Country club in the city

In Hollywood, the term “high-concept” describes movie ideas that can be summed up in a few words, such as the infamous “Snakes on a Plane.” But the term has acquired an equally concise meaning in Washington: nightlife on H Street NE.

H Street’s new era began in 2005 with a pirate-themed pub called The Argonaut. A circus-themed bar (Palace of Wonders) followed, as did a glamorous live music venue (Rock & Roll Hotel) and a temple for Belgian frites and beer (Granville Moore’s).

Those were opening acts for the ultimate in high-concept — the H Street Country Club, a marriage of indoor miniature golf with chic Mexican cuisine that tries to be both a high-end restaurant and a low-maintenance gaming parlor.

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Helping achieve the split personality is an all-star cast of D.C. foodies, including Ann Cashion of Cashion’s Eat Place and Teddy Folkman of Granville Moore’s.

But the ultimate test is how many customers are satisfied. In that spirit, my experience is best evaluated in mini-golf style, with each element serving as one of nine holes.

Hole One: The Décor — Under Par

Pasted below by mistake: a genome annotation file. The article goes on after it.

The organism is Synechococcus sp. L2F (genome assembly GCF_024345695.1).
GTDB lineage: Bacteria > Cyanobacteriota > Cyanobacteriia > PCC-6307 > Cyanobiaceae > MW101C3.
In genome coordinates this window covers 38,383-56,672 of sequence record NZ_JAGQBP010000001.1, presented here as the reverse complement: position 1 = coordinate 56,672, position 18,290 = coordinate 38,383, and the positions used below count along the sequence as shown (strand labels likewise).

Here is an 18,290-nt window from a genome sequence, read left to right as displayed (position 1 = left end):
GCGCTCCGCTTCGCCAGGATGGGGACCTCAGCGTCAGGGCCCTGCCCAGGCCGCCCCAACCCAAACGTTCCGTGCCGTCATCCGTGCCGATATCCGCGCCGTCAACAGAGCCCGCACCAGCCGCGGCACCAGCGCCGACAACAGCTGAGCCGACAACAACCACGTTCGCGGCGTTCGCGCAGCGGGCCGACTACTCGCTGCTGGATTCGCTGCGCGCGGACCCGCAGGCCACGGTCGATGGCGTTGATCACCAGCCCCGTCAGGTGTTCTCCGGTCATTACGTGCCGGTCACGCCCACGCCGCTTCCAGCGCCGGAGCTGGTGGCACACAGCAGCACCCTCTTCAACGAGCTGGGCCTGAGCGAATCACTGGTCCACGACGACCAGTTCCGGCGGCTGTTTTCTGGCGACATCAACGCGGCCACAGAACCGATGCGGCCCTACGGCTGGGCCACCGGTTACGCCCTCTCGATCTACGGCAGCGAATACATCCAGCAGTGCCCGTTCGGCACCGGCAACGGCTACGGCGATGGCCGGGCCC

The first element inside that catches your eye is the row of mahogany lockers that line the wall. These throwbacks to 1960s gym class don’t actually open, but they set the mood for what’s to come.

Local artist Lee T. Wheeler designed the restaurant and the second-floor golf course, balancing whimsical and bizarre elements. On the upper level, pressed-tin sconces cast eerie light over a bar backed by glass panels filled with thousands of golf balls. Squirrels make frequent cameos, providing a Washington counterpart to “Caddyshack’s” gopher.

Hole Two: The Drinks — Par

The Country Club is the brainchild of Joe Englert, who opened The Big Hunt before remaking H Street. Libations are undoubtedly his forte, and Englert delivers a sophisticated menu that riffs on classic tequila drinks and working-class standards you may not have swilled since college — the “Par Bar,” for one, is a combination of sweet tea-flavored vodka and fresh lemonade. The El Luchador is downright addictive; top-shelf Sauza tequila with muddled cilantro, cucumber and jalapeño.